Tuesday, 22 April 2014

Schwarzwald

After we came over  the Alps we found ourselves exhausted, culture shocked and in the lea of the Black Forest. This was actually a happy accident, in my ignorance I thought the Black forest was more Bavaria ... Southeast.

Alps way back on the Horizon
View Across the Rhine Valley
View North

An Alp
The Black Forest like Pisa is one of those places that’s been with me since very early on in life, whether through a story told by my nan or some early school event I don’t recall ... it could have even been from comic or an Astrix the Gaul story. What I do recall though is this mental image of this mountainous forest, with bears and wolves and snow in winter and being vast.
Campsite



The bears and wolves are gone (wolves for interests sake are still found in isolated packs in northern Spain and Portugal). The hills and mountains will require a little geological time to erode ... ahem.
As the mountains of the forest slowly become lower ... more like very steep rocky forested hills, down towards the levels of Rhine flood plain (the Rhine at this point is both a river and a canal or navigation and there are two broad silvery ribbons winding through the lands come sunset). The trees thin, there are area of vines, the main stems taller than we’ve seen in Spain, Portugal and Italy, but still with only one level of lateral branching and on some only branching in one direction ... like lots of hockey sticks upside down in the ground.


You look behind you and the see the limits of the heat hazed horizon, marked by blue hummocks and humps of mountains, lower down these slopes in the properly visible realm these are many hued shades of green. You look in front of you and you see the wide flat expanse of land the is the Rhineland a vast flat plain extending for maybe ten miles west, before it rises on the French side also to mountains. Lower than the Alps and less jagged looking, but still high enough for the highest plateau’d peaks to hold snow. When you look north the flood plain seems to be without limit, it just fades to and indistinct muzzy blue white haze. I was reminded of some areas along the river Nile, the difference being that when the mountains either side of the Rhine plain ascend, they are green and lush, where the Nile is variously buff, dun or beige.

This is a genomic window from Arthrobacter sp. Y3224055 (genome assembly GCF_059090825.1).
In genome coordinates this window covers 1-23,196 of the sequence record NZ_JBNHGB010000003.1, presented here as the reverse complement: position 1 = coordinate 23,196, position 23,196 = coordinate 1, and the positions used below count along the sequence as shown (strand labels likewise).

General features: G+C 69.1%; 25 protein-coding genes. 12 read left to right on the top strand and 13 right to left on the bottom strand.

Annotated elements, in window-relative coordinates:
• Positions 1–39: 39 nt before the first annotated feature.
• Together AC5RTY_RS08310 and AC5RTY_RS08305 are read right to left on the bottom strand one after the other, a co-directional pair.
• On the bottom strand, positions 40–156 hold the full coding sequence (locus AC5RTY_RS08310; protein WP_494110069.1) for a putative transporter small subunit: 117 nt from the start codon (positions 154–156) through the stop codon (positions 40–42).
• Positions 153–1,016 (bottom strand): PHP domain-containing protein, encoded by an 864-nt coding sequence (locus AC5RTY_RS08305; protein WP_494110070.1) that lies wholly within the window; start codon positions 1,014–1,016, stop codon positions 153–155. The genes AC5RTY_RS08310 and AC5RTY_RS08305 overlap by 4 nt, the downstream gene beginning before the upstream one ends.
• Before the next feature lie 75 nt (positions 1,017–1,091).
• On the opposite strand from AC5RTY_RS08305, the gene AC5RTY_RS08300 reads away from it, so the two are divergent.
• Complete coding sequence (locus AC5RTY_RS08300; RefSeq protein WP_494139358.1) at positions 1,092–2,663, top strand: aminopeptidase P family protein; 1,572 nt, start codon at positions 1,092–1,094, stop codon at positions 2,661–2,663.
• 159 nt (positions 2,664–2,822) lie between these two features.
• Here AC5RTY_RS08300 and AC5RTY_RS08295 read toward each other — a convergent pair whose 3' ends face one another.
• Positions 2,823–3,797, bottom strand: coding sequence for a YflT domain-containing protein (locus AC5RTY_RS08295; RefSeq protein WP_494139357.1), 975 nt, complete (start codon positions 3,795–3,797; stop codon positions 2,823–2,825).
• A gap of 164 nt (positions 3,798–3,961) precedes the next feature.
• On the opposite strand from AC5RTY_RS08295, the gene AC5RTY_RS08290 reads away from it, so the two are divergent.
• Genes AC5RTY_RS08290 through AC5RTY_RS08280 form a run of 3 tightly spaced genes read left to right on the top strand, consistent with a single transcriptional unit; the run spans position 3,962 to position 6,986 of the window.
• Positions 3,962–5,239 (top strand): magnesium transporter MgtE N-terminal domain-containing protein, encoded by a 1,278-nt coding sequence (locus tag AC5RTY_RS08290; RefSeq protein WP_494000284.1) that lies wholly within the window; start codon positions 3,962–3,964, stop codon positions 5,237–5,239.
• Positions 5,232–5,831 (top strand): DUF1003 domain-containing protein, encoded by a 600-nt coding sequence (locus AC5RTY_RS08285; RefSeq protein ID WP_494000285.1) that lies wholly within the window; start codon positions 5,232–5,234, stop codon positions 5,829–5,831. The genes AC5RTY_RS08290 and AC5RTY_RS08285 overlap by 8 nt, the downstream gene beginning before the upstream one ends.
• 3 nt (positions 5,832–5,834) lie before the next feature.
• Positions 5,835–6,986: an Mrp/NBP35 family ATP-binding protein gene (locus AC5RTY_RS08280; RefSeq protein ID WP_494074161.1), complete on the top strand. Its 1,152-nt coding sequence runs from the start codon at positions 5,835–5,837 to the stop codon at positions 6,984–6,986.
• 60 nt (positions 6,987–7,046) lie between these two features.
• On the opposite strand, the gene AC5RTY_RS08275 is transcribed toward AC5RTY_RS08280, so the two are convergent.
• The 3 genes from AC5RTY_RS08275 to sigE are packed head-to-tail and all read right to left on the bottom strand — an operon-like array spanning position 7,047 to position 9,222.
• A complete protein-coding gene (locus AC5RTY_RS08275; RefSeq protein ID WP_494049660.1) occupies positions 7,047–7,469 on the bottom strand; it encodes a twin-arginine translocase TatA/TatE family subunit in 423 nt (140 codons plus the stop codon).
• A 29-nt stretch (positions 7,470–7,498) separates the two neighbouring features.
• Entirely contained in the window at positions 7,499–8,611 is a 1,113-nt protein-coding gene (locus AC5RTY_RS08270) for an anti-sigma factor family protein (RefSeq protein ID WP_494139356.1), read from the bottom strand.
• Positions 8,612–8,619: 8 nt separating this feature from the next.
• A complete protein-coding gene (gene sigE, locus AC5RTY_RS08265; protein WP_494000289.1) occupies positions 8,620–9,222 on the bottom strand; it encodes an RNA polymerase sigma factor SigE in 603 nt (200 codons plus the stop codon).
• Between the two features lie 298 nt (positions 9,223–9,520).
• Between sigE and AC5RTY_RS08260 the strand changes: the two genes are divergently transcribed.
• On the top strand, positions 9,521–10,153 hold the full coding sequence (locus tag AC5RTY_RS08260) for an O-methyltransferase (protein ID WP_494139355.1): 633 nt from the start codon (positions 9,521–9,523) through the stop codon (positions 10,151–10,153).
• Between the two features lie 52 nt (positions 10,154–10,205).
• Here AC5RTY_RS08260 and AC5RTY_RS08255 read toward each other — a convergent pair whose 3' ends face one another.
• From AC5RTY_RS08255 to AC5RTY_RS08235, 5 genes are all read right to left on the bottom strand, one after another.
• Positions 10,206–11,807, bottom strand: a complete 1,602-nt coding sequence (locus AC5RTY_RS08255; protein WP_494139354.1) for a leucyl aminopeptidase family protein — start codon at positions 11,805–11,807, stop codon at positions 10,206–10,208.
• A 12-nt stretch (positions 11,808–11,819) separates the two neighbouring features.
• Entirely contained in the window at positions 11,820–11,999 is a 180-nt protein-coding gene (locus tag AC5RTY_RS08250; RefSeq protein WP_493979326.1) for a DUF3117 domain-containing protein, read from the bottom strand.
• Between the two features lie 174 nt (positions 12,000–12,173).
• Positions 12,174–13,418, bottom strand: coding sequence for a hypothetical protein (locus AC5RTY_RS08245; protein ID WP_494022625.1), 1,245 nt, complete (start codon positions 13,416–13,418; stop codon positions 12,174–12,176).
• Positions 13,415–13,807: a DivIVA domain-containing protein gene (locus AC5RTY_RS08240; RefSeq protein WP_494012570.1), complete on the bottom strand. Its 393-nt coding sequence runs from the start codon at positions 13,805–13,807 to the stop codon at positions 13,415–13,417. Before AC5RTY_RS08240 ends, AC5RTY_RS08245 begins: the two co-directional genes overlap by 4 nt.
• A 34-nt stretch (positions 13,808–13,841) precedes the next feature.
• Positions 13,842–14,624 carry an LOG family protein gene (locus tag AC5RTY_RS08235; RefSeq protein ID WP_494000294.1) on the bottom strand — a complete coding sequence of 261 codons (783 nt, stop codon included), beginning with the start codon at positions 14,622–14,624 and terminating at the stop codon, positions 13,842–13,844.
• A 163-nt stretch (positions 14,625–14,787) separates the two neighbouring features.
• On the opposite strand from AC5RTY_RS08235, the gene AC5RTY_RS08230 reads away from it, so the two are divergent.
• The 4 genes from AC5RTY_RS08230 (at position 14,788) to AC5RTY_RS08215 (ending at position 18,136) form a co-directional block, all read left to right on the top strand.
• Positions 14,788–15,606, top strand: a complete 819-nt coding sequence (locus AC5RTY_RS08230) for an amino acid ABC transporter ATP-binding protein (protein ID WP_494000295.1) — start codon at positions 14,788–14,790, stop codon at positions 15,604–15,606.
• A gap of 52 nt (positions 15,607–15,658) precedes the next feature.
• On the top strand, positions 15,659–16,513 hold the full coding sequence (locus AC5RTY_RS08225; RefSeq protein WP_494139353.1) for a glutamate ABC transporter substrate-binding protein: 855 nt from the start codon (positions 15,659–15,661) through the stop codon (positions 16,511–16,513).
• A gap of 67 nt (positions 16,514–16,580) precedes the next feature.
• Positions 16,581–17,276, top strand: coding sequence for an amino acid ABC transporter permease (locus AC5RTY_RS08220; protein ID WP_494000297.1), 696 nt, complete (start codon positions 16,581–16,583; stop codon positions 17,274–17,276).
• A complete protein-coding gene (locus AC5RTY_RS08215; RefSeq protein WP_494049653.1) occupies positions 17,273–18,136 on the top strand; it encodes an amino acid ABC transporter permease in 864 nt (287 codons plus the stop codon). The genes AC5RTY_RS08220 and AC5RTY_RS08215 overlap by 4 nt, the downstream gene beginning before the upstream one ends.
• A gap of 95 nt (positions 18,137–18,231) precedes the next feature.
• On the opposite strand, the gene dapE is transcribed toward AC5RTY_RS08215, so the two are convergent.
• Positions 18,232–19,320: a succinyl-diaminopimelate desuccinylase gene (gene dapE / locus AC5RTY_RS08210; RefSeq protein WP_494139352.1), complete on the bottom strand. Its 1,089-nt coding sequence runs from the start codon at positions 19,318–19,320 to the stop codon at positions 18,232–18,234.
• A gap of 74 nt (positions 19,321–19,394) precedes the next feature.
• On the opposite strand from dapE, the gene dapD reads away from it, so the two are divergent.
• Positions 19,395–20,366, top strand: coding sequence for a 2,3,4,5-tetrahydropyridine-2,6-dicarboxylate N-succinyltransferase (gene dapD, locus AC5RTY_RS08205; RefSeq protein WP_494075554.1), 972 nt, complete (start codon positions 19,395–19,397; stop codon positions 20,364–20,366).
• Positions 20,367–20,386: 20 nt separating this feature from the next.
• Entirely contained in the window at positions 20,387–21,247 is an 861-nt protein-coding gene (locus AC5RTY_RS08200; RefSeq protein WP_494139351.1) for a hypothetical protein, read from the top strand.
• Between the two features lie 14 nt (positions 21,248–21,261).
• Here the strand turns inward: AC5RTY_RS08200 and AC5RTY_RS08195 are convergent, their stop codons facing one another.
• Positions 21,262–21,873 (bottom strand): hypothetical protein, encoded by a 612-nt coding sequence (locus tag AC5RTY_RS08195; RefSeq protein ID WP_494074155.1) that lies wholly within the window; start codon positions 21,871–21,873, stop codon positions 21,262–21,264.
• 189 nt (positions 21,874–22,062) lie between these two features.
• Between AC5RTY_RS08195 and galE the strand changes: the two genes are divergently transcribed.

Jewish Cemetery in the Forest

Darth Vaders House



So that’s the banks and lea described. What about the forest itself? It’s vast; thirty by ninety miles approximate in `plan’, but I suspect that if you flattened it out it would quadruple in overall area. In places you can’t see twenty feet in front of you and in other places you can see mountains receding to the blue limit noted above, but inwards east into the forest deeper. There is a mix of deciduous and coniferous wood, as noted in an earlier post. We caught it at the right time because the deciduous trees were still in very early leaf, meaning that they still allowed through a lot of light. In the conifer areas, there are bits that are deathly silent and dark, so much so that that you are momentarily blinded as you exit into a glade or the sheer vertical V of a valley that marks the place where two enormous geological teeth meet. The Black Forest was so named because in the past it was impenetrable and dark, we know why.








There are springs and waterfalls, like those we saw in Pont das Tres Entradas in Portugal a few weeks ago. So similar but so different, however to try and describe the ways they differ would be the job of a poet maybe. It’s something and nothing. The air, the moisture it carries, the song birds, the and tinkling and gurgling of streams and rills hidden in clefts echoing and being amplified by the apparent stillness in the most sheltered hollows, the rustle of leaf litter as you walk, and the sssshhhhhh of the breeze tickling the emerging leaves higher up the canopy, maybe even the distant background hum of motorways and industry. Maybe the reason is because it’s mythical and your deep animal brain recognises that it’s a place where you could get lost ... maybe even forever.




Where trees fall they are left as long as they don’t present a danger, this can mean an overturned pine (as pictured) can become a microcosm of the surrounding wood, with its own tiny forest of seedling pines no taller than my thumb is long, interspersed with tufts and hummocks of moss, both black and green, seedling herbaceous weeds sprout and bracket fungi forms fairy towns and castles in the now lateral crevices of the trees bark. And amongst all this flora wander the tiny six legged actual inhabitants of this world tree, beetles and ants, spiders, bugs butterflies in all shapes colours and sizes.







In the bar at the first campsite we stayed, they said they came to breathe the air that comes down off the mountain, in the woods itself cyclists, walkers and even a wedding party were doing the same, we even got passed by a jolly German jogger who must have been mid fifties or more ... and at quite some altitude. It’s a magical place, wilderness enough with pockets of absolutely picturesque habitation, and people who a genuinely pleased you’ve come to see their bit of our world.


The Black Forest goes on the list of places to tour just because.

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